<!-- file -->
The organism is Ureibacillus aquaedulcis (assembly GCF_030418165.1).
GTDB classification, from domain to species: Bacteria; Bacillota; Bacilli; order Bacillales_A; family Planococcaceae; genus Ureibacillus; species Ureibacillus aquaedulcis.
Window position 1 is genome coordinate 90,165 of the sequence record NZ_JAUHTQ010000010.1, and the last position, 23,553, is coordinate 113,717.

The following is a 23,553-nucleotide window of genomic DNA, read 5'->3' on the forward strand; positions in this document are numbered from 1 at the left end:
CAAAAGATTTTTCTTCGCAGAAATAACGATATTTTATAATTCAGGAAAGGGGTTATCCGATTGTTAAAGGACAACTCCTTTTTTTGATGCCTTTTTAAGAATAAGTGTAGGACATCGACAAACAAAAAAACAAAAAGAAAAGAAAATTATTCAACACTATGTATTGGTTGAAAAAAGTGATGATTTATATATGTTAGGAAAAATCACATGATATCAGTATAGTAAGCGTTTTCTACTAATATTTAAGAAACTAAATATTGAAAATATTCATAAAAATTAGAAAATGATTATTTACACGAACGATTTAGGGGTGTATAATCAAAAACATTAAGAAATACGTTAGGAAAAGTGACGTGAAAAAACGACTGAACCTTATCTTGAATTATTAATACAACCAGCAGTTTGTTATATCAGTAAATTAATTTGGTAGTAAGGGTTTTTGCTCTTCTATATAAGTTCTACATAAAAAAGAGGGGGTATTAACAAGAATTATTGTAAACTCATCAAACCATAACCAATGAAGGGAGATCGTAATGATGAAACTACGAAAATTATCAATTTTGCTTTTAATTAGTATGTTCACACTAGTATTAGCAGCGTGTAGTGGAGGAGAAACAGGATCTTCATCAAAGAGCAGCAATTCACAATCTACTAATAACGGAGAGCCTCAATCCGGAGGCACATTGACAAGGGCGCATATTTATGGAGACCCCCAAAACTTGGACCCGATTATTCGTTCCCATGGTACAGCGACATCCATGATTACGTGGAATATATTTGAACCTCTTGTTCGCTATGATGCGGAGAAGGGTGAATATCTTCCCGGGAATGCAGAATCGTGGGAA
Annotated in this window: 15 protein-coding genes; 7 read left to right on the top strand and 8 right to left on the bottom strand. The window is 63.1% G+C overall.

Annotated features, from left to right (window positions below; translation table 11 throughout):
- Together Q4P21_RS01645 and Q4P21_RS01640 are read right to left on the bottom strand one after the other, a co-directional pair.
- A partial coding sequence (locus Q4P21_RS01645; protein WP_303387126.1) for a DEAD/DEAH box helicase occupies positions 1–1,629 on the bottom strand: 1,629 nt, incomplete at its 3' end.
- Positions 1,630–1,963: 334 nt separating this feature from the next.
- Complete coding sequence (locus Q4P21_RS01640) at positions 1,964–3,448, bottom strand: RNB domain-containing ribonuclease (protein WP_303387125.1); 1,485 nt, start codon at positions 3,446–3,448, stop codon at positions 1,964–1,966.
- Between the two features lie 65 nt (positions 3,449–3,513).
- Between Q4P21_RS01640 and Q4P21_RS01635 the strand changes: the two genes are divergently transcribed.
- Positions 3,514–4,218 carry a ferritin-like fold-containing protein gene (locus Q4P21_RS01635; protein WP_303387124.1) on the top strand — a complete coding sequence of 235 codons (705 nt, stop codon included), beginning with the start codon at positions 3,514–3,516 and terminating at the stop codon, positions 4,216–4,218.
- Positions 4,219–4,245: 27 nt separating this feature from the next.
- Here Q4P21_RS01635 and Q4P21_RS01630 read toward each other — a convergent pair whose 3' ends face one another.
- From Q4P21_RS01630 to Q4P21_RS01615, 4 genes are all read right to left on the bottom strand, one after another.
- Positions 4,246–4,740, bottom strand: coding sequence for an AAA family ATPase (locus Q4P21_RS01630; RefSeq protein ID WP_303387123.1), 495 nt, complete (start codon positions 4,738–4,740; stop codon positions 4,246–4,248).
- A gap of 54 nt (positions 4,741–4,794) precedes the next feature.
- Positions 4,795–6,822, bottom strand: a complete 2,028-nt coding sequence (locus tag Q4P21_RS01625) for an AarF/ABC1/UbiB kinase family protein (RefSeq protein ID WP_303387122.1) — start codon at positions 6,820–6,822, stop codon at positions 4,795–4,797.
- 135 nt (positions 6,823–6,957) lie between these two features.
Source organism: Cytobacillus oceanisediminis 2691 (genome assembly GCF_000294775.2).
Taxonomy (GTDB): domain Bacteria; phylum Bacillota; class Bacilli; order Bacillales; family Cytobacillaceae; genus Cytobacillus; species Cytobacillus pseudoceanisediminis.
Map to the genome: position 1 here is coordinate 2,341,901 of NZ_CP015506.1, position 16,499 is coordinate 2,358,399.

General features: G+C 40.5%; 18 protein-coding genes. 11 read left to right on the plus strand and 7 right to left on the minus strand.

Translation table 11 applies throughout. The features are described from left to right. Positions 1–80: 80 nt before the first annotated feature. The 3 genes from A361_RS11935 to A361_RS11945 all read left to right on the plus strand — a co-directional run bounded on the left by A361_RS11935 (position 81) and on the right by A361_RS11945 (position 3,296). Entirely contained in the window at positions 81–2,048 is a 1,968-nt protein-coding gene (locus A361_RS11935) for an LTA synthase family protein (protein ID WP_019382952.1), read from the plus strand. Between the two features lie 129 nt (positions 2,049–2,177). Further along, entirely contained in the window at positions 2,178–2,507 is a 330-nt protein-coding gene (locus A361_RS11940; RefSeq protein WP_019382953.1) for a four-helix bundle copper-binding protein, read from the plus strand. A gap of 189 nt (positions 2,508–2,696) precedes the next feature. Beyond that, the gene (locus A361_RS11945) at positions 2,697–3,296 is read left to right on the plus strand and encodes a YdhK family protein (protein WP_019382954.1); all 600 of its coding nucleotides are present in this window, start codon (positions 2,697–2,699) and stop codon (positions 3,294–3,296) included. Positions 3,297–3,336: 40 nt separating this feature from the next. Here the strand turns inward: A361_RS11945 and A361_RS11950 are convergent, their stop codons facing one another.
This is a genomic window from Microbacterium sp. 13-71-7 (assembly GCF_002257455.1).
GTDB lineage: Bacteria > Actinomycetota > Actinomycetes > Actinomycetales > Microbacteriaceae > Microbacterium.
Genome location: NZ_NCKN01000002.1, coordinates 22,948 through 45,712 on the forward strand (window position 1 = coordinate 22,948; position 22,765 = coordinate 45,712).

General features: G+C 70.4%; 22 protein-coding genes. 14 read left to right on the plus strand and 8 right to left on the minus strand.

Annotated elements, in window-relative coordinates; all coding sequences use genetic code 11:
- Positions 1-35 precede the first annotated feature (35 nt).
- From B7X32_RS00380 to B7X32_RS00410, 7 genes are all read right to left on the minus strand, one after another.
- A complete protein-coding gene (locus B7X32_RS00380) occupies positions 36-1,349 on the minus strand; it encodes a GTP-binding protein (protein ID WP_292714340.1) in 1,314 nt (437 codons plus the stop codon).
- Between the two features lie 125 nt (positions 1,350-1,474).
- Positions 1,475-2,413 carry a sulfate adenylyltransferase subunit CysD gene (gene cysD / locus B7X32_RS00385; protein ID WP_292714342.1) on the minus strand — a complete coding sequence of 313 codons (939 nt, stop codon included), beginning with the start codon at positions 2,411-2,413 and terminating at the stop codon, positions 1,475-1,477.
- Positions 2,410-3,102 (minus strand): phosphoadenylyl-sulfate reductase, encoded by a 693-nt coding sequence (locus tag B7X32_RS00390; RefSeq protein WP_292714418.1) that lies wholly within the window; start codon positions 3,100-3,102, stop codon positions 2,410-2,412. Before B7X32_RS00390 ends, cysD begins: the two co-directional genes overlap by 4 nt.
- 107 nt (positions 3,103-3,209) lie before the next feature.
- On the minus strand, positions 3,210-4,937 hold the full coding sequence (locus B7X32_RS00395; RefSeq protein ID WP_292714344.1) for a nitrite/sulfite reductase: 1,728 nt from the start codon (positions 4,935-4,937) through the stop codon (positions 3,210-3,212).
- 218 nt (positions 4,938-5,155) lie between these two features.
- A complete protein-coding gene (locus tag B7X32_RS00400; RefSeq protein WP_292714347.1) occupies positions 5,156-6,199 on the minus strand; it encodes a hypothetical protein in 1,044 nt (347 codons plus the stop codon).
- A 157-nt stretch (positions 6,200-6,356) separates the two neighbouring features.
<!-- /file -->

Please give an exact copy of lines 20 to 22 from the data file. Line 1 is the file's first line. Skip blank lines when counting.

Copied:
- Positions 4,795–6,822, bottom strand: a complete 2,028-nt coding sequence (locus tag Q4P21_RS01625) for an AarF/ABC1/UbiB kinase family protein (RefSeq protein ID WP_303387122.1) — start codon at positions 6,820–6,822, stop codon at positions 4,795–4,797.
- 135 nt (positions 6,823–6,957) lie between these two features.
Source organism: Cytobacillus oceanisediminis 2691 (genome assembly GCF_000294775.2).